By Simon Miller

Greek businesses will be able to pay back loans to the European Investment Bank (EIB) in a non-euro denomination according to reports.

The so-called "Drachma-clause" will allow Greek enterprises to renegotiate a loan agreement should Greece leave the eurozone or should the euro break up.

The first such deal was a €70m (£57.3m) loan negotiation between the EIB and Greek electricity giant Public Power Corporation.

In addition to the drachma clause, the contract has also been placed under British law in case of any irregularities in the payback process.

According to reports, the currency-change clause will also be rolled out to other troubled countries such as Portugal and Ireland before being extended across all eurozone countries.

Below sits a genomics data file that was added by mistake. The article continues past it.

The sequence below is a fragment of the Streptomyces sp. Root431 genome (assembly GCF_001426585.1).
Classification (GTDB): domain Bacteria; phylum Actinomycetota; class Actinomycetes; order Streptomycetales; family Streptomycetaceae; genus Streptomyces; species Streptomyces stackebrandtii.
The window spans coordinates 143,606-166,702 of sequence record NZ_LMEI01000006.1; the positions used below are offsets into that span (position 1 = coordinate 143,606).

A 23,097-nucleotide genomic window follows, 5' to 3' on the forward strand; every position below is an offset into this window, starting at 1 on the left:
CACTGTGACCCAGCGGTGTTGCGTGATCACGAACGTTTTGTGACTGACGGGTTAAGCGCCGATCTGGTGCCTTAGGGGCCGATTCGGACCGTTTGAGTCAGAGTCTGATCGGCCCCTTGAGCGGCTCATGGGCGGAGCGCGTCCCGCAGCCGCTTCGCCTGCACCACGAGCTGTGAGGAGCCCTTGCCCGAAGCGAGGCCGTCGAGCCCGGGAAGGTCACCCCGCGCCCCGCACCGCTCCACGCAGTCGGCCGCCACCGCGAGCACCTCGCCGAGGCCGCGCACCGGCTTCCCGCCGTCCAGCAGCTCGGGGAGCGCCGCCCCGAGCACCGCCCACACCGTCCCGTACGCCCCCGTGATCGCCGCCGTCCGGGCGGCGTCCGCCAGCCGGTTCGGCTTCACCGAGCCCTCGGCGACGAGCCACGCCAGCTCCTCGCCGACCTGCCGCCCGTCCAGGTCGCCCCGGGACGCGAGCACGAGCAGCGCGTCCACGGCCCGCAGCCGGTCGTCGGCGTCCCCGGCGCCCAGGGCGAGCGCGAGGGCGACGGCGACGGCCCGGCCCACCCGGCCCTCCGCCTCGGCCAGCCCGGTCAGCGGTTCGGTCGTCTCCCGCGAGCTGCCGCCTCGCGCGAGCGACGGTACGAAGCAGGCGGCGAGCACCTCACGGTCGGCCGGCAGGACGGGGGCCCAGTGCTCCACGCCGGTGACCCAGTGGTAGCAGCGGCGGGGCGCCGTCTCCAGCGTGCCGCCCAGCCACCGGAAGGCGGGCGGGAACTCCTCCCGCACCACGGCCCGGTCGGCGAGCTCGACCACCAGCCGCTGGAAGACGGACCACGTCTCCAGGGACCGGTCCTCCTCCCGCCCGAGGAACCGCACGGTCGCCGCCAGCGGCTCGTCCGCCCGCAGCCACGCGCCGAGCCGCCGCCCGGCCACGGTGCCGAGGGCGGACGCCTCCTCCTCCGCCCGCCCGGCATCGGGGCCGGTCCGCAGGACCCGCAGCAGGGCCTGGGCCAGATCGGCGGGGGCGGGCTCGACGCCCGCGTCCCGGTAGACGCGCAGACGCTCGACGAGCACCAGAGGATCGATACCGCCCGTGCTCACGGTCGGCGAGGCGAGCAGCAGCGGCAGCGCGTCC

However, EIB spokeswoman Helen Kavvadia denied that it was anticipating a Greek exit and said that clause merely allowed companies to repay loans in a different currency from the one in which it was disbursed.

"The bank, certainly in this crisis and very volatile environment is adjusting its security contracts in many countries, not only Greece," Kavvadia told the Associated Press. "The fact that a company will repay (a loan) in a different currency does not mean that the currency of the country will change."

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